Chris Dyson has painstakingly restored a Georgian town house to its former glory, transforming it into an interesting combination of old and new.

It must have been a happy day for one local planner when architect Chris Dyson’s application to restore his newly acquired Georgian house arrived. Part of one of the loveliest terraces in Spitalfields, within chapati-throwing distance of Brick Lane, this remarkably elegant row of Huguenot houses was intact and original. All except for number 11: a stubby, derelict interloper that, wouldn’t you know it, was stuck right in the middle of the otherwise rather gracious sweep. The building had been festering for years, growing more and more prominent in its decrepitude — until Dyson’s proposal dropped through the letter box.

All Chris wanted was to reinstate the Georgian façade, raise the roofline to that of its neighbours and refurbish the interior – some of which is listed – with period detailing. No bold juxtapositions of historic and contemporary, no daring architectural statements — just good old-fashioned conservation. What’s more, he was proposing a live-work arrangement and public access, thus creating jobs in the area and retaining some of the dynamism of these streets, formerly used by traders and artisans. The application was rubberstamped and sent back before the ink had time to dry.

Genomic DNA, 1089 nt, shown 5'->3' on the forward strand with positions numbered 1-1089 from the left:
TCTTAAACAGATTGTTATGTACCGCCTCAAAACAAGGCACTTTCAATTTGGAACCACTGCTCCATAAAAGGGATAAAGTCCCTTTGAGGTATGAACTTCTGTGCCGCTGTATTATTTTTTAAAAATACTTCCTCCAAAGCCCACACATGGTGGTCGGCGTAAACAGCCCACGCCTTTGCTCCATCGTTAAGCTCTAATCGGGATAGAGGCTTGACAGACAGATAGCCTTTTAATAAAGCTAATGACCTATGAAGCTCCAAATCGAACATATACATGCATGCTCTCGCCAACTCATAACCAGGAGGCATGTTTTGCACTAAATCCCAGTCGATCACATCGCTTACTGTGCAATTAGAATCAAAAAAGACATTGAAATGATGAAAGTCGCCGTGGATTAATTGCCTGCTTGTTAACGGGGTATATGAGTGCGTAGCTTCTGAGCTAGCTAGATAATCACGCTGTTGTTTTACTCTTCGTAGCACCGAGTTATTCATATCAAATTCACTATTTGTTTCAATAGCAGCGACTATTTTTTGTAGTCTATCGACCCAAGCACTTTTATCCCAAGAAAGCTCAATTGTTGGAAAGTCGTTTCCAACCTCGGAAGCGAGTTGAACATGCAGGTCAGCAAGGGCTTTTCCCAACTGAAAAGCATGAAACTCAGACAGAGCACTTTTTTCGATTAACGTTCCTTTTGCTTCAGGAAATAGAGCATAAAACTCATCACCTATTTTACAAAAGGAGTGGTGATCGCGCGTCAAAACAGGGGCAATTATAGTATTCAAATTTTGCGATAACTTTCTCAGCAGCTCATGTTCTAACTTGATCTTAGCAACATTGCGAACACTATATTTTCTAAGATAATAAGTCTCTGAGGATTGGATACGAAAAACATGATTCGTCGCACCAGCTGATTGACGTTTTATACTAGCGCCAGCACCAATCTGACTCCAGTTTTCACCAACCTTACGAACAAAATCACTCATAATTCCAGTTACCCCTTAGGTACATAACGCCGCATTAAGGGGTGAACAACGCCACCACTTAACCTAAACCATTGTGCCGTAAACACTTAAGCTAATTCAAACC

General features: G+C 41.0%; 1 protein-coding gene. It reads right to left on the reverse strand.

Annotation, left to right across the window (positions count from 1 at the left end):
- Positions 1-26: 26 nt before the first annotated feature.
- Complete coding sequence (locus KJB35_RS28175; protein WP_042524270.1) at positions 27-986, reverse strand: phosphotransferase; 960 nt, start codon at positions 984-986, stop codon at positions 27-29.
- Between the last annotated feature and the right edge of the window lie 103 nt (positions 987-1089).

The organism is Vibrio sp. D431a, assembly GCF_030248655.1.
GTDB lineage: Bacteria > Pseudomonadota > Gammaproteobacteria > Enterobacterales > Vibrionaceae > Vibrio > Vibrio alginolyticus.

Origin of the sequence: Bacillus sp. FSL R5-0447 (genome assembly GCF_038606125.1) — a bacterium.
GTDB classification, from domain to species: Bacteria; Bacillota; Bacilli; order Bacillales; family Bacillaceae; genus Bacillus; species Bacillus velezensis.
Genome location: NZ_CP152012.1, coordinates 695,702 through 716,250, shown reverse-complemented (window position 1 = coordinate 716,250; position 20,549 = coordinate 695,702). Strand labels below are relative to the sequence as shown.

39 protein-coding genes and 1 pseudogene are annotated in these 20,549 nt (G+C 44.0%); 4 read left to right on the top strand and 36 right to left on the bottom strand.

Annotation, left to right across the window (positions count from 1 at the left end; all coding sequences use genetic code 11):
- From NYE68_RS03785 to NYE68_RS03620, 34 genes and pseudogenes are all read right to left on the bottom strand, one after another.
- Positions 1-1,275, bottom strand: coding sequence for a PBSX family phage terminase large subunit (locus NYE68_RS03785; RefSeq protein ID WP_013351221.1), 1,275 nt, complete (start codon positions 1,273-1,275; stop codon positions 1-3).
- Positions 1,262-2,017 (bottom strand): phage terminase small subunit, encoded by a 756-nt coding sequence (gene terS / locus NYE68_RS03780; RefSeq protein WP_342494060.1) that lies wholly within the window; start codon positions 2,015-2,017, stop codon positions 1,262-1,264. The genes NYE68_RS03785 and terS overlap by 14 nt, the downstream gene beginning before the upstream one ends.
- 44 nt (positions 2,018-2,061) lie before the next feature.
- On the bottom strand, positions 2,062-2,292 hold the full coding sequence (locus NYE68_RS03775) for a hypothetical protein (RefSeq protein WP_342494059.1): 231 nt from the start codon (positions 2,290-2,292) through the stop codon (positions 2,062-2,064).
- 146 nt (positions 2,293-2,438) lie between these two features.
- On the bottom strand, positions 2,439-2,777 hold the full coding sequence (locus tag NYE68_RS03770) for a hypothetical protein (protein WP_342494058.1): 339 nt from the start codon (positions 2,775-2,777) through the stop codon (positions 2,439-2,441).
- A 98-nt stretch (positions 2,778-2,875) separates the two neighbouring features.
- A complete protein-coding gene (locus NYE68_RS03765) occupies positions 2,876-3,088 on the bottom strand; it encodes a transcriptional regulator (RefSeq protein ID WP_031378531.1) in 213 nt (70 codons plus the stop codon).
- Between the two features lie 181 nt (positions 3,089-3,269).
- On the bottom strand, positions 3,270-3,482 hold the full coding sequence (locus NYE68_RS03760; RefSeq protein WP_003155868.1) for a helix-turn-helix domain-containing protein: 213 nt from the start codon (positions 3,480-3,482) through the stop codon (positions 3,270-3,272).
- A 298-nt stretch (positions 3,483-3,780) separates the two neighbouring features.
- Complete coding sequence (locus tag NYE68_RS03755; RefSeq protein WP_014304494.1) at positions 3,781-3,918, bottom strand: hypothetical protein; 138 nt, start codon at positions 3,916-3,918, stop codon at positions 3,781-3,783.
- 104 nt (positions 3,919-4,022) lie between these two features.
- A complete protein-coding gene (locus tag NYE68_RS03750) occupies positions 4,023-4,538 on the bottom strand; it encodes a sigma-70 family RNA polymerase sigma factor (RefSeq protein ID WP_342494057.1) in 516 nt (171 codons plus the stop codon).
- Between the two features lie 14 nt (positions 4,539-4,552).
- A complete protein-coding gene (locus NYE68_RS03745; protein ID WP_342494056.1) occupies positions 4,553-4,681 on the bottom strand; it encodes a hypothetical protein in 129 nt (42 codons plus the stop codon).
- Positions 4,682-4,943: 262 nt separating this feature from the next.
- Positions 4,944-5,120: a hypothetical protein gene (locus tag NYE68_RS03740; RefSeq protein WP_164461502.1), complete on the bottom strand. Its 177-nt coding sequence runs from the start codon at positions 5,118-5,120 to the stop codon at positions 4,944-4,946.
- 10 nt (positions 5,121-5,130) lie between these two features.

“It was a no-brainer for the planners,” shrugs Chris. “I could have spent four years arguing for a modern reinterpretation of the space, but it didn’t seem worth the risk.”


In fact, despite impeccable contemporary credentials – he worked for the late James Stirling as well as Terry Farrell before setting up his own practice a few years ago – Chris seems to have enjoyed thumbing his nose at modern architectural mores when refurbishing his home. “A lot of architecture seems to be about ego. I looked at the street and there appeared more value in the history and tradition of that than there did in making some grand statement that was all about me. I wanted to build something that was in sympathy with the other houses and respected the whole context.”

Although he had put a note through the then-empty building’s door several years earlier expressing an interest in buying the property, its owners had not responded and so Chris had bought a small industrial unit on the other side of the road, which he converted into a house. Meanwhile, number 11 mouldered and decayed as rival factions argued over who actually owned it and squatters moved in to use it as a guerrilla art space. “That was quite useful, actually,” says Chris. “I used to go to their gallery shows and so I had a pretty good idea about what state the building was in and what needed to be done to it.”


More than ten years after first popping that note through the door and entirely out of the blue, Chris received an estate agent’s letter telling him the property was now for sale and asking if he would still be interested. In that time, Spitalfields’s popularity had rocketed and, rather than being able to take the derelict building off the owners’ hands, he found himself going to sealed bids, which he won by a slender £8,000 margin.

Working out what needed to be done was easy: everything. An “enthusiastic neighbour” had gotten English Heritage to spot list the staircase which Chris describes as “useful — we used it as a starting point.” But it was the front elevation that proved trickiest. It had to be completely redesigned and rebuilt — “the best part of £100,000,” says Chris gloomily.